Roger survives a scare
The world number one survived a ferocious claycourt battle with Nicolas Almagro, winning 6-3 6-7 7-5 to set up a semi-final with Nalbandian.india Updated: May 13, 2006 11:27 IST
World number one Roger Federer survived a ferocious claycourt battle with Spanish qualifier Nicolas Almagro at the Rome Masters on Friday, winning 6-3 6-7 7-5 to set up a semi-final with fourth seed David Nalbandian.
Holder Rafael Nadal extended his winning streak on clay to 51 matches by cruising past Chile's Fernando Gonzalez 6-4 6-3 in the other half of the draw.
Nadal next meets Frenchman Gael Monfils, who upset fifth seed Andy Roddick 6-2 6-3 in a damp squib of a match during which the American received treatment for a sore shoulder that hampered his game.
It was a nervy afternoon for Federer, who is at his most vulnerable on clay and has yet to win this title in five previous visits.
Federer looked comfortable when he broke in the second set after winning the first. But a double fault on his first match point opened the way for 20-year-old Almagro to come storming back to level.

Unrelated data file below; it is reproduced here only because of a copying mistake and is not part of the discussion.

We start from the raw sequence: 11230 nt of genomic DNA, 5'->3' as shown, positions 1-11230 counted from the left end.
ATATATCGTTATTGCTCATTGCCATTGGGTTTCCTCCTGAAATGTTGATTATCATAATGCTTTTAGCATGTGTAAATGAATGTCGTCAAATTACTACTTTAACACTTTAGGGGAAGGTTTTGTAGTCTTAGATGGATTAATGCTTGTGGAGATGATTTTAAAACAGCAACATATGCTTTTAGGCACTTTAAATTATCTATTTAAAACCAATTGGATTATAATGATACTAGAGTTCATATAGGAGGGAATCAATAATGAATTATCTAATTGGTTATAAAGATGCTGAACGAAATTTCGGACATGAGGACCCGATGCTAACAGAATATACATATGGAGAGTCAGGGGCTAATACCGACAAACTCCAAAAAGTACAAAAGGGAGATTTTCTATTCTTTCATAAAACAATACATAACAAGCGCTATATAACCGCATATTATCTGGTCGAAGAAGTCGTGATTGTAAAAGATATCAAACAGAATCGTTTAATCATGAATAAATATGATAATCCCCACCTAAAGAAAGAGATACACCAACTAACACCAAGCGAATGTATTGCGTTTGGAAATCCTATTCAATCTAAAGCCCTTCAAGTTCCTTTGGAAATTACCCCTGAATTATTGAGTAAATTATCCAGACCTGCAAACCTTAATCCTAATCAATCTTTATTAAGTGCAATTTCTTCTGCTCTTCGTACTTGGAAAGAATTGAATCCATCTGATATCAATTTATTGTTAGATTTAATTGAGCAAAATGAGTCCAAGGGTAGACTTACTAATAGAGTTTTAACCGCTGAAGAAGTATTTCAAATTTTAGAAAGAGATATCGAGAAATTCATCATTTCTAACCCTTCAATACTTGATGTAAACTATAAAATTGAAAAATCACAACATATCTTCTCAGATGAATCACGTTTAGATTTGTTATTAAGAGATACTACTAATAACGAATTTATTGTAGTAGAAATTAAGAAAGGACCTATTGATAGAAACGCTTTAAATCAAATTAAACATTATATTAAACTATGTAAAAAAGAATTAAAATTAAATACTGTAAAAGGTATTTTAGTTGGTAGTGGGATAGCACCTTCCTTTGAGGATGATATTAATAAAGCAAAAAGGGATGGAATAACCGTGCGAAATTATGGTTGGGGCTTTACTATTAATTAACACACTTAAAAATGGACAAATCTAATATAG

The Swiss player looked tense in the deciding set before Almagro wavered when serving to take the match into a deciding tiebreak.
"I'm prepared for a three-hour match...I have to be," Federer told reporters of his semi-final with Nalbandian, one of the few players with a winning record over the world number one.
"I play many matches that don't go on that long but I have to be prepared for the unexpected.
"I had a chance to win in the second set, I double-faulted, then he almost came back and beat me, so I got lucky today. It was a great match."
Federer can expect another battle with Nalbandian, who has won six of their 10 previous meetings.
The Argentine has dropped only one set in his last nine matches on clay, a run that includes winning last week's title in Estoril, and was rarely stretched during a 6-3 6-3 triumph over Croatian Mario Ancic.
Most of the buzz in the Italian capital this week has centred on the prospect of another showdown between Federer and world number two Nadal.
Nalbandian, however, said the two men were beatable.
"They aren't out of reach, even if they are playing really well at the moment," said the world number three.
"It's right to respect them but I believe our respect is becoming another weapon for them."
The way Nadal is playing suggests he needs little help from anyone.
Once the 19-year-old Spaniard found his rhythm against Gonzalez there was only going to be one winner.
"I was expecting a difficult match so I was very concentrated," said Nadal.
If he wins his next two matches, Nadal will equal the record of 53 consecutive victories on clay set by Argentine Guillermo Vilas in 1977.